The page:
Signaling System 7 (SS7)


A critical part of the core infrastructure for voice networks is its ability to interconnect with the existing TDM networks. Call setup, progress, and teardown are all accomplished via complex network signaling commands that traverse the network end to end. While several signaling options exist, most new telephony services depend on the power and reliability of Common Channel Signaling System 7 (SS7/C7), more commonly abbreviated and known as SS7. Differing from in-band signaling methods such as R2 or Channel Associated Signaling (CAS), an SS7 architecture dictates that call control information traverse a separate network dedicated solely to the business of transmitting the required information to successfully connect telephone calls.

Realizing the importance of SS7 call control, Cisco created a network architecture that supplements its Voice Infrastructure and Application (VIA) solution, allowing customers to introduce SS7 signaling into their new or existing H.323- or Session Initiation Protocol (SIP)-based voice-over-IP (VoIP) networks.

The Cisco SS7 Interconnect for Voice Gateways option adds the Cisco PGW 2200 PSTN Gateway to the Cisco VIA solution. There are two additional hardware elements: the Cisco Signaling Link Terminal (SLT) and the PGW 2200 hosts. "A" or "F" links from the SS7 network are physically connected to the Cisco SLT via one of several supported interface cards. The Cisco SLT terminates Message Transfer Part (MTP) Layers 1 and 2 of the SS7 protocol stack. Signaling traffic is then backhauled over an IP network to the Cisco PGW 2200, which interprets call signaling information that is used to establish and tear down calls in H.323- and SIP-based networks. The figure below illustrates the distributed architecture of the Cisco SS7 Interconnect for Voice Gateways option.

The Cisco VIA solution allows service providers to take advantage of packet network investments. With the Cisco VIA solution, service providers can quickly build multiservice networks and deploy revenue-generating services. The Cisco SS7 Interconnect for Voice Gateways option builds upon this opportunity by expanding available interconnect options and lowering operating costs. Key benefits to customers include:

  • Reduced recurring charges - In general, tariffs favor interconnection using SS7 signaling. Inter-machine trunks (IMTs) are less expensive than ISDN-based facilities, both on a one-time (installation and provisioning) and recurring (monthly charge) basis. This equates to lower monthly expenses, reduced cost of goods sold, and higher margins for service providers.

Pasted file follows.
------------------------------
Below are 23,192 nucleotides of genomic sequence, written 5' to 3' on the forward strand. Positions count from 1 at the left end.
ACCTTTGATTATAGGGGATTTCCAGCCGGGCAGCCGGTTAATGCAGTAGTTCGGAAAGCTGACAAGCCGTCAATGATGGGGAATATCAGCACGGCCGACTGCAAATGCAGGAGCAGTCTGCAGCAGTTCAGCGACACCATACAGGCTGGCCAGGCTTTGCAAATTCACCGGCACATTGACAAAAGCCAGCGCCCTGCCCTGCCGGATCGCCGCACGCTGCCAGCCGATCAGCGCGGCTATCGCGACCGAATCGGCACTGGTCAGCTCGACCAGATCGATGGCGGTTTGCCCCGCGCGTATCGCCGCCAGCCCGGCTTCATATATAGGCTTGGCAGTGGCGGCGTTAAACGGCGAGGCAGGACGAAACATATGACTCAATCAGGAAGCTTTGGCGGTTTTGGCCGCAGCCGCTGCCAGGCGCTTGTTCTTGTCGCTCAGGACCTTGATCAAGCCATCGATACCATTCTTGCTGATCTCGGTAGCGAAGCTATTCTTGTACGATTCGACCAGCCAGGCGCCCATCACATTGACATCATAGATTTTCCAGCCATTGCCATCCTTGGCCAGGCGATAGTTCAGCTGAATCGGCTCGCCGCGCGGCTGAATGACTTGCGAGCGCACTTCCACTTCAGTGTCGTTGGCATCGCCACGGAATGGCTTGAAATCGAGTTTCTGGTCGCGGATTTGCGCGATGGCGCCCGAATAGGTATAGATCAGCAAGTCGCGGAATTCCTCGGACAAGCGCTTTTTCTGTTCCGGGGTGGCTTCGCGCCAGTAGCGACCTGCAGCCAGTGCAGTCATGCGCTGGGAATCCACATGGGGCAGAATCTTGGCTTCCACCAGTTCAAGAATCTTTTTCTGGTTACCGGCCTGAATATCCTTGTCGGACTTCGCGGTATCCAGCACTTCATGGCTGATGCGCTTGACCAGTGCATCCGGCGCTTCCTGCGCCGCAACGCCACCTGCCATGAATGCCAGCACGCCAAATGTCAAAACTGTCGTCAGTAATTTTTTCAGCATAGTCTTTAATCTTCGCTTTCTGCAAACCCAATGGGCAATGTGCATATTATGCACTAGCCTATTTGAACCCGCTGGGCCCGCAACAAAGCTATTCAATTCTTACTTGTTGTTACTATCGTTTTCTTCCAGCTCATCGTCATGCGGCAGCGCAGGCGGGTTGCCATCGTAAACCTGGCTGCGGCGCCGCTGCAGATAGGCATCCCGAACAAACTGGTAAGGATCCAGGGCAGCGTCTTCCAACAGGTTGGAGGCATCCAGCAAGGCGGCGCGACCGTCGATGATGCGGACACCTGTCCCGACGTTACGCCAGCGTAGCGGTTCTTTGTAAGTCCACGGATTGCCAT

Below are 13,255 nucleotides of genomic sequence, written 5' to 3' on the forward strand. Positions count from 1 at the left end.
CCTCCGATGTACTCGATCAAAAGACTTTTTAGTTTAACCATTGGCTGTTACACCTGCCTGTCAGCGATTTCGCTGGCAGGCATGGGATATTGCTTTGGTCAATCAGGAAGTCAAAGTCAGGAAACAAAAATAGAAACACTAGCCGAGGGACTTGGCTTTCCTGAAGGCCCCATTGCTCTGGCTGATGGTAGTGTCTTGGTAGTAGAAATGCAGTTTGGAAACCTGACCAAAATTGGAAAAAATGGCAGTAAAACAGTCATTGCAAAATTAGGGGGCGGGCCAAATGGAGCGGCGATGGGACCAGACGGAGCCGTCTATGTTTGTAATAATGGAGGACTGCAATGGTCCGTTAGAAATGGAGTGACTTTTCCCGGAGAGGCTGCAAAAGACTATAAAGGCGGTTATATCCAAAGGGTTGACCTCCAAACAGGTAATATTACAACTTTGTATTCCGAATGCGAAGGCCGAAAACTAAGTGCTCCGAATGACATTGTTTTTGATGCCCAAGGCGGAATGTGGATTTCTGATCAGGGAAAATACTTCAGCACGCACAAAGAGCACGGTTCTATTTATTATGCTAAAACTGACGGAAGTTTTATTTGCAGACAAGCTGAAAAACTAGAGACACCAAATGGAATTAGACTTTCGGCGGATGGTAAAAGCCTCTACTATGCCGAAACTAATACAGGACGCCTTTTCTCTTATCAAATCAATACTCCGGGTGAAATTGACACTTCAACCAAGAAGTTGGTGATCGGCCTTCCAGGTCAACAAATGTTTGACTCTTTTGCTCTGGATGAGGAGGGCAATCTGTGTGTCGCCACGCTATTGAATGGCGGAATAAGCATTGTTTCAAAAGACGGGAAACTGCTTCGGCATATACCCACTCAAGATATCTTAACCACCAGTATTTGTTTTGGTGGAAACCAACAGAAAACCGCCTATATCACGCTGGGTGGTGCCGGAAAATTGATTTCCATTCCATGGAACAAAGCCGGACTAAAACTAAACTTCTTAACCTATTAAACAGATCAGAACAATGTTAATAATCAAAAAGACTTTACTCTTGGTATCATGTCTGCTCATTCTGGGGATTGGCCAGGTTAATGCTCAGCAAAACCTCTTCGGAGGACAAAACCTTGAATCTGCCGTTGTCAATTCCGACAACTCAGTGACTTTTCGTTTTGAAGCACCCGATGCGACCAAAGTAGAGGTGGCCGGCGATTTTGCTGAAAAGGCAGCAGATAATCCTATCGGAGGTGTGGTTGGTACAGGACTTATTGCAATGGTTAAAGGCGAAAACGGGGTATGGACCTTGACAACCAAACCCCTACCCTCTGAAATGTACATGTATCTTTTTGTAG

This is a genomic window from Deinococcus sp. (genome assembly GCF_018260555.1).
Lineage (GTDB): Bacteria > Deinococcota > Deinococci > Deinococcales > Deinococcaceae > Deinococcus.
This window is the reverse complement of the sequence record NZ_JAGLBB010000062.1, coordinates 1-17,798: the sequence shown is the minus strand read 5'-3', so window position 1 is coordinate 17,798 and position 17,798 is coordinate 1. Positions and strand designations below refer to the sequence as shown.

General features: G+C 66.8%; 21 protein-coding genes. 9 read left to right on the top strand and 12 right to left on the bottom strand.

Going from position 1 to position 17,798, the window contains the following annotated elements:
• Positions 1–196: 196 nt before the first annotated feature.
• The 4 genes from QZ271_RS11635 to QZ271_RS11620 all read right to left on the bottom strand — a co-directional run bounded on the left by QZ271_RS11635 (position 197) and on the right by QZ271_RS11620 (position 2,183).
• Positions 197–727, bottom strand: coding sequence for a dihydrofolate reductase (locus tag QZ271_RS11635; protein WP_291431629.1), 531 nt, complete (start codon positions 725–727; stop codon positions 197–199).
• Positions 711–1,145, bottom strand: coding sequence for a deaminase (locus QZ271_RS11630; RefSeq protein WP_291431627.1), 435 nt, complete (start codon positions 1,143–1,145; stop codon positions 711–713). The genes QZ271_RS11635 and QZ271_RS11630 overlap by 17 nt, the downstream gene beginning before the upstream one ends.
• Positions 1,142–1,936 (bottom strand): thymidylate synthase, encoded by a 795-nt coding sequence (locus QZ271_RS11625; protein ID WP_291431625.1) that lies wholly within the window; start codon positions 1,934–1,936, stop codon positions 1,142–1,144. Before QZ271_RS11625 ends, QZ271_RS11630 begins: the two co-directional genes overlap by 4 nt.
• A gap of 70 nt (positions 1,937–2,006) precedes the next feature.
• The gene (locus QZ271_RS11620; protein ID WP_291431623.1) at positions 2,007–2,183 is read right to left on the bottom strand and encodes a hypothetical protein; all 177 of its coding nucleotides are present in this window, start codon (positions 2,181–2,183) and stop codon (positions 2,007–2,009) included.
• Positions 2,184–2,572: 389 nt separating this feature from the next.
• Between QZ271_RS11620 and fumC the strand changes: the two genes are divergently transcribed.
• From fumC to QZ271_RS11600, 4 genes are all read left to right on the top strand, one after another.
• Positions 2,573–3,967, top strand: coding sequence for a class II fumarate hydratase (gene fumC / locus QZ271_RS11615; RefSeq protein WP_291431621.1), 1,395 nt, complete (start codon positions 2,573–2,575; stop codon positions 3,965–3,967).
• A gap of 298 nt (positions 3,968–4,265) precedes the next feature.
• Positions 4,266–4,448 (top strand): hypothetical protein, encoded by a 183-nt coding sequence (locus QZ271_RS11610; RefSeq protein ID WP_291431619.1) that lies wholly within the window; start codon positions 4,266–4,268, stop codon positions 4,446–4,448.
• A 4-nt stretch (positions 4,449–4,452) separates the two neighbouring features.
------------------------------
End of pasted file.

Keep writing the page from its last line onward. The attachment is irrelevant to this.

• Opportunity to enter new markets - Many countries will not permit alternate carriers such as competitive local exchange carriers (CLECs) and Internet telephony service providers (ITSPs) to interconnect to the public switched telephone network (PSTN) with signaling methods other than SS7. The Cisco SS7 Interconnect option allows Cisco VIA customers to enter those markets.
  • Network scalability - SS7 signaling offers superior scaling over other signaling methods such as R2, Primary Rate Interface (PRI), and CAS.
  • Compatibility - Cisco SS7 Interconnect is compatible with previous versions of all Cisco VIA signaling methods. Customers can feel confident that revenue-generating services supported by their VoIP network will continue to operate and be fully supported with the addition of the SS7 signaling option. Also, upgrading to the Cisco SS7 Interconnect option is simple. With the addition of the Cisco PGW 2200 PSTN Gateway and the Cisco SLT, SS7 appears as "just another signaling method" to the VoIP network.
  • Faster customer response time - Telecommunications operations tend to be optimized around ISDN User Part (ISUP) trunk (IMT) provisioning. Therefore, IMTs can generally be provisioned more quickly than PRI, CAS, or R2 trunks. SS7 enables service providers to contract for IMTs as opposed to PRI, CAS, or R2 trunks.
  • Widespread network ubiquity - SS7-signaled trunks are usually supported at all TDM switch and point-of-presence (POP) sites. Other trunks, especially PRI-signaled trunks, may only be supported on a subset of PSTN switches.
  • The Cisco VIA solution is a proven infrastructure that enables a broad portfolio of packet-based voice services. It is designed for service providers and international carriers who seek to increase revenue, build customer loyalty, and boost profits by adding national and international call transport and a variety of other services such as prepaid and postpaid calling card services, voice mail and unified communications, and application service provider (ASP) termination services to their service portfolios. Support for industry-standard protocols such as H.323 and SIP make it easy to link a service provider's network through many interconnect options.